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Brother of athlete questions why he was killed by Arlington police

🕐 4 min read

ARLINGTON, Texas (AP) — The brother of a college football player killed by police at a Texas car dealership questions whether deadly force was needed in a confrontation that wasn’t captured on video because no surveillance cameras were inside the showroom and Arlington officers don’t wear body cameras.

Joshua Taylor, 23, told The Associated Press on Monday that he’s not angry with police but thinks “things could have been handled differently.” He’s also perplexed by security footage showing his brother, Christian Taylor, breaking into a car in the dealership lot and crashing his vehicle into the glass showroom before police arrived.

Although there’s video from the lot, there is no footage from inside the showroom, making it difficult to have a clear picture of what led up to the unarmed 19-year-old’s death, Joshua Taylor said.

“It’s pretty much their story against somebody who’s not here anymore,” he said. “It’s kind of hard to I guess justify or clarify, but at the end of the day I know my brother. I know he wouldn’t attack any officer or anybody in authority at all, or attack anybody for that matter.”

In interviews with the AP, Taylor’s parents declined to talk about the fatal confrontation because they are waiting on additional information from authorities.

Arlington police have said officers arriving to a burglary call early Friday found Christian Taylor roaming inside the showroom of the dealership. Police have said the officers told Taylor to surrender and lie down on the ground, but he refused. They saw him trying to escape the showroom and pursued him.

Police have said the incident ended with officer Brad Miller shooting his service weapon four times, hitting Taylor at least twice. Miller, who joined the force last year and was still completing his field training, has been placed on administrative leave.

The officer with Miller — his field training officer, a nearly two-decade veteran — used his Taser, but not a gun.

In a recording of radio traffic of the incident, someone can be heard saying, “We’ve got shots fired,” about two minutes after officers say they’ve spotted a man inside the building.

Police say they are investigating Taylor’s death as a possible criminal case and to determine whether department rules were broken.

The shooting comes amid increased scrutiny nationwide of police use of force, particularly in cases involving black suspects. Taylor was black; Miller was White.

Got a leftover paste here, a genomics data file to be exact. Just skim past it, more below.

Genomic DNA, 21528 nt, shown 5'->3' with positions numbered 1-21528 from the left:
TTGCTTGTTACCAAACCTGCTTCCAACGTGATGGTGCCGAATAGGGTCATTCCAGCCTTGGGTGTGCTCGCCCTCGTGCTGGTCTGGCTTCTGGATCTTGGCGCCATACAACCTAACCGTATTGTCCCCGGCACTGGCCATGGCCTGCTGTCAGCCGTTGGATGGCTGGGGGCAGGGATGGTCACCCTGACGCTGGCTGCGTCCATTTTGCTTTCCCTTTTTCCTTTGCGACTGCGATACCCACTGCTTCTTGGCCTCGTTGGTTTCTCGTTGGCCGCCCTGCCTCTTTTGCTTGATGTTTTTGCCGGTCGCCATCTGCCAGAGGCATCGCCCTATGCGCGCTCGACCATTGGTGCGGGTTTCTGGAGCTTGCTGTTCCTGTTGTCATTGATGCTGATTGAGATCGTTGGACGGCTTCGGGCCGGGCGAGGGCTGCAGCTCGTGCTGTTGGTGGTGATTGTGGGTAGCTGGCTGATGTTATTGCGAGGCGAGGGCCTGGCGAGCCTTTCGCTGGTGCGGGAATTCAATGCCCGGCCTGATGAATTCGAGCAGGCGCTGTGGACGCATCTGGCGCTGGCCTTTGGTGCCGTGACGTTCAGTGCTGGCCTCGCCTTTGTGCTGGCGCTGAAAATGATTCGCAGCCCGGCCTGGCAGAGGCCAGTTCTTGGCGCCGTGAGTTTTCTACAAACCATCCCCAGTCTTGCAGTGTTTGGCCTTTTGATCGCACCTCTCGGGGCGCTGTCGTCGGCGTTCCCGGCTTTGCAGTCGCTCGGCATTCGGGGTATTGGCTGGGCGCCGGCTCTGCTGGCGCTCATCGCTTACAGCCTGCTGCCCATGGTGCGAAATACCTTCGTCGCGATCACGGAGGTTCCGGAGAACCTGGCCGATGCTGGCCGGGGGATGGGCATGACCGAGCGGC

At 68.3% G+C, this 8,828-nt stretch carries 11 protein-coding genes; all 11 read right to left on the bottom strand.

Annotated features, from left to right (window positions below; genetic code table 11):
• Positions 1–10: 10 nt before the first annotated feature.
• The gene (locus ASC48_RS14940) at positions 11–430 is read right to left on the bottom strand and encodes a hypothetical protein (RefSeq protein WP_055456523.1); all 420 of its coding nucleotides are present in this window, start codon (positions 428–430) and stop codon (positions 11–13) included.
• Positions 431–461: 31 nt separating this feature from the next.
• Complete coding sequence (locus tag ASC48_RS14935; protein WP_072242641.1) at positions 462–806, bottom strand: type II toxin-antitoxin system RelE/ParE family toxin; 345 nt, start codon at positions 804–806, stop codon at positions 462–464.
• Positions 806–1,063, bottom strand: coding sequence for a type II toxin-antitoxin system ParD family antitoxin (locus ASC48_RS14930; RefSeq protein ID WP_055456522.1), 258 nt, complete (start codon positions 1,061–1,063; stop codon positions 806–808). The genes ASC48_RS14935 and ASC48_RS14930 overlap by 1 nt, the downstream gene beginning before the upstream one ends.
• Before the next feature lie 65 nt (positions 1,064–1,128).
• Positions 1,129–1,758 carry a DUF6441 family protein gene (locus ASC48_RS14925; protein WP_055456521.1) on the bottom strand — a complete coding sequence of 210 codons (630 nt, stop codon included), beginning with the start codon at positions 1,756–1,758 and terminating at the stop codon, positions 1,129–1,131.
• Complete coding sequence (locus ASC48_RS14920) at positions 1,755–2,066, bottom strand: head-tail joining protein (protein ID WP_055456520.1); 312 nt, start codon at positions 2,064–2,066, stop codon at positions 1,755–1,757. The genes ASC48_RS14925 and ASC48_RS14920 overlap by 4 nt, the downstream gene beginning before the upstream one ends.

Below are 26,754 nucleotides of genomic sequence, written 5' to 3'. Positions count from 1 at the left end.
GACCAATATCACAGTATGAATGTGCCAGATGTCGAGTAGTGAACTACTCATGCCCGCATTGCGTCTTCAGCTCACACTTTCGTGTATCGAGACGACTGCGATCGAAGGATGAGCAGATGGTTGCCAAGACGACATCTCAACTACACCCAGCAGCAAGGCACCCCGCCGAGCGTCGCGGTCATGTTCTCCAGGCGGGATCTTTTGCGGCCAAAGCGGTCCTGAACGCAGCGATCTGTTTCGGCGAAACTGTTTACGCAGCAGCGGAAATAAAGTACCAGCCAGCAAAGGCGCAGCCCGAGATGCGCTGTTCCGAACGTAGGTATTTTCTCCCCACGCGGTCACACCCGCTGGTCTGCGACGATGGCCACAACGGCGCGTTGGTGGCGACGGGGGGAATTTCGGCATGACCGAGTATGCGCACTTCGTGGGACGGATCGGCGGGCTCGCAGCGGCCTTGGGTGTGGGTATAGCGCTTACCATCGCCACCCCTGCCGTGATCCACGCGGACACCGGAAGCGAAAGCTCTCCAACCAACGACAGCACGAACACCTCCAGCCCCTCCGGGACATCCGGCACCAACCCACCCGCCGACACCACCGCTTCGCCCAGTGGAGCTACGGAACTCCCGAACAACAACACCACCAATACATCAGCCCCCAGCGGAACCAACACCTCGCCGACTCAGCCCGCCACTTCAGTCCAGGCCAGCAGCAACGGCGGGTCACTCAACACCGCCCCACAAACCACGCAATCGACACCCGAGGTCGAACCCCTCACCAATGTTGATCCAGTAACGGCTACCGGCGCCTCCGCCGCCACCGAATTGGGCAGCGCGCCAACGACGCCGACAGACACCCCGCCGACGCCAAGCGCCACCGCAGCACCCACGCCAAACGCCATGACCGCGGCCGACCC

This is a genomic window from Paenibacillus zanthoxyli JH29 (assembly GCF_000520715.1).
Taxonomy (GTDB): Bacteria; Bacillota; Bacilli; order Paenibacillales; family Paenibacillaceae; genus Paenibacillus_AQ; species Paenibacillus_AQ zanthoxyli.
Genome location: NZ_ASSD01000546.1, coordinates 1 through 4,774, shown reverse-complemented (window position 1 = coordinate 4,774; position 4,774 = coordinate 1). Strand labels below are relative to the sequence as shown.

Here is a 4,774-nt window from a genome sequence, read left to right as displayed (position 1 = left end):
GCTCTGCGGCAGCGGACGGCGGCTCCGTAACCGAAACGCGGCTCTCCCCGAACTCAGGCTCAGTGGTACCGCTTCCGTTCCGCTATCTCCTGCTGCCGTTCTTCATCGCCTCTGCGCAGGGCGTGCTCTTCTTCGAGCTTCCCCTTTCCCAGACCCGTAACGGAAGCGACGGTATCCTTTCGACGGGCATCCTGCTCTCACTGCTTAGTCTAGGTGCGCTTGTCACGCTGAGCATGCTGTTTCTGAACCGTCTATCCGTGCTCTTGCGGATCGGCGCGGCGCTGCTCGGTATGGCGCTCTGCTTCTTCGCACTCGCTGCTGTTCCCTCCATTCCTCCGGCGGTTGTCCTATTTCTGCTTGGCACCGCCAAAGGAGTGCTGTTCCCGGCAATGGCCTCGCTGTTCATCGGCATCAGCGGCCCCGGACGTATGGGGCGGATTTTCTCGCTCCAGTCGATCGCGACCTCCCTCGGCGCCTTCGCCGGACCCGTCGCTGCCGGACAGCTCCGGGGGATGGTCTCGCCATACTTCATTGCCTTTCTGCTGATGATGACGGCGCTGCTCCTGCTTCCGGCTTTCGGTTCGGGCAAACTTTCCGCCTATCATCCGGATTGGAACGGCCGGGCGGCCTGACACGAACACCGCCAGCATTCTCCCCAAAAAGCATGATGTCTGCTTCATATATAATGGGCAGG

About 35 demonstrators gathered outside Arlington police headquarters Monday evening to protest the shooting. There were no arrests during the demonstration.

Taylor’s cousin Richard McCray said he worries about how his five sons can be safe from police. “What am I supposed to tell them? I still haven’t found the words,” he said.

Taylor’s mother, Tina Taylor, said police have not told the family what directly preceded the shooting of their son, who graduated from high school in Arlington last year and was playing football at Angelo State University in San Angelo.

Sgt. Christopher Cook said investigators cannot yet offer details on the confrontation because they have not completed all of their interviews.

David Lancaster, general manager at Classic Buick GMC, said the showroom has an alarm system but no video surveillance. Arlington police do not have body cameras, so authorities have said there is no video showing the confrontation that led to the shooting.

Joshua Taylor said he saw his brother sleeping Thursday night, just hours before the incident. Christian Taylor hadn’t indicated that he planned to go out later.

Family and friends say that what happened is especially perplexing because Taylor was a good student who had become quite spiritual recently.

“He was a very outspoken person, very smart, he effortlessly made straight A’s,” said Jordan Smith, 19, who lives across the street from Taylor’s family home and played football with Taylor in high school.

Smith said Taylor was “charismatic,” ”even-headed” and had been passionately recruiting his friends to attend church.

His father, Adrian Taylor, said, “His relationship with God had escalated to the point where he’d talk about it so much, you’d think he was a preacher.”

Martin Adegbesan, 20, said he couldn’t make sense of what he saw his friend doing on the dealership video.

“Christian in his right state of mind would never do the things he did in that video,” Adegbesan said.

Stengle reported from Dallas. Associated Press writer Hannah Cushman contributed to this report from Chicago.

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